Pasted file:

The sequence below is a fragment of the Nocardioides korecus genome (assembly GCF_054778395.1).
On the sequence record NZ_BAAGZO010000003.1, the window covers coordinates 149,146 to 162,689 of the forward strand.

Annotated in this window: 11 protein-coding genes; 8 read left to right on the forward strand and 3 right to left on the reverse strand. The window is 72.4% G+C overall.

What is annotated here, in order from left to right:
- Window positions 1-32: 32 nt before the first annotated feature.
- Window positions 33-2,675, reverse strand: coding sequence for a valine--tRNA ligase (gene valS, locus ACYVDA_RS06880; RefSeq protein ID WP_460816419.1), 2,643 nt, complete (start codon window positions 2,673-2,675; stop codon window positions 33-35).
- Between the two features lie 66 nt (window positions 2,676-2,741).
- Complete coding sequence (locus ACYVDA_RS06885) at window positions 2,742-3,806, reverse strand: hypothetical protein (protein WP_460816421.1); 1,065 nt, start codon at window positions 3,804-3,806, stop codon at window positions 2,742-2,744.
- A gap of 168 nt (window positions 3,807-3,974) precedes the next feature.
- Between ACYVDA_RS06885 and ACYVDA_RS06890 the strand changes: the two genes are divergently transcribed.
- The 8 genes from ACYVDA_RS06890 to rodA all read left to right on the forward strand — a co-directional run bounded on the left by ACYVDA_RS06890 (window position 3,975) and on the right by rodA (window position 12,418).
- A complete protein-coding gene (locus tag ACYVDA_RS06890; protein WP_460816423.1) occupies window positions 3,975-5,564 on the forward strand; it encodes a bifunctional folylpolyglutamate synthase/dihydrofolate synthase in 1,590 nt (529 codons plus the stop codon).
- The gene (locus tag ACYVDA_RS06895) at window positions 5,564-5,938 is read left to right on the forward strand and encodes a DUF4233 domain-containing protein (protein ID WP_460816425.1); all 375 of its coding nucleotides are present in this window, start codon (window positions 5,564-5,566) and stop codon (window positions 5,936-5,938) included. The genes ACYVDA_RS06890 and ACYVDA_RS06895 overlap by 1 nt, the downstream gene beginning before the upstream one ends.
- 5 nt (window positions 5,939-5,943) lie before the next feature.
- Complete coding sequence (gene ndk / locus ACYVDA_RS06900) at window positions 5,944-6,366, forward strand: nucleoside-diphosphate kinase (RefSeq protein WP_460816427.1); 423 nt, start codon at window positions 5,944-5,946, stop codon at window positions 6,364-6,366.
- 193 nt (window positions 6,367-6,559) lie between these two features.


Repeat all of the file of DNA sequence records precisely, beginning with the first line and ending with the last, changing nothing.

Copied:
The sequence below is a fragment of the Nocardioides korecus genome (assembly GCF_054778395.1).
On the sequence record NZ_BAAGZO010000003.1, the window covers coordinates 149,146 to 162,689 of the forward strand.

Annotated in this window: 11 protein-coding genes; 8 read left to right on the forward strand and 3 right to left on the reverse strand. The window is 72.4% G+C overall.

What is annotated here, in order from left to right:
- Window positions 1-32: 32 nt before the first annotated feature.
- Window positions 33-2,675, reverse strand: coding sequence for a valine--tRNA ligase (gene valS, locus ACYVDA_RS06880; RefSeq protein ID WP_460816419.1), 2,643 nt, complete (start codon window positions 2,673-2,675; stop codon window positions 33-35).
- Between the two features lie 66 nt (window positions 2,676-2,741).
- Complete coding sequence (locus ACYVDA_RS06885) at window positions 2,742-3,806, reverse strand: hypothetical protein (protein WP_460816421.1); 1,065 nt, start codon at window positions 3,804-3,806, stop codon at window positions 2,742-2,744.
- A gap of 168 nt (window positions 3,807-3,974) precedes the next feature.
- Between ACYVDA_RS06885 and ACYVDA_RS06890 the strand changes: the two genes are divergently transcribed.
- The 8 genes from ACYVDA_RS06890 to rodA all read left to right on the forward strand — a co-directional run bounded on the left by ACYVDA_RS06890 (window position 3,975) and on the right by rodA (window position 12,418).
- A complete protein-coding gene (locus tag ACYVDA_RS06890; protein WP_460816423.1) occupies window positions 3,975-5,564 on the forward strand; it encodes a bifunctional folylpolyglutamate synthase/dihydrofolate synthase in 1,590 nt (529 codons plus the stop codon).
- The gene (locus tag ACYVDA_RS06895) at window positions 5,564-5,938 is read left to right on the forward strand and encodes a DUF4233 domain-containing protein (protein ID WP_460816425.1); all 375 of its coding nucleotides are present in this window, start codon (window positions 5,564-5,566) and stop codon (window positions 5,936-5,938) included. The genes ACYVDA_RS06890 and ACYVDA_RS06895 overlap by 1 nt, the downstream gene beginning before the upstream one ends.
- 5 nt (window positions 5,939-5,943) lie before the next feature.
- Complete coding sequence (gene ndk / locus ACYVDA_RS06900) at window positions 5,944-6,366, forward strand: nucleoside-diphosphate kinase (RefSeq protein WP_460816427.1); 423 nt, start codon at window positions 5,944-5,946, stop codon at window positions 6,364-6,366.
- 193 nt (window positions 6,367-6,559) lie between these two features.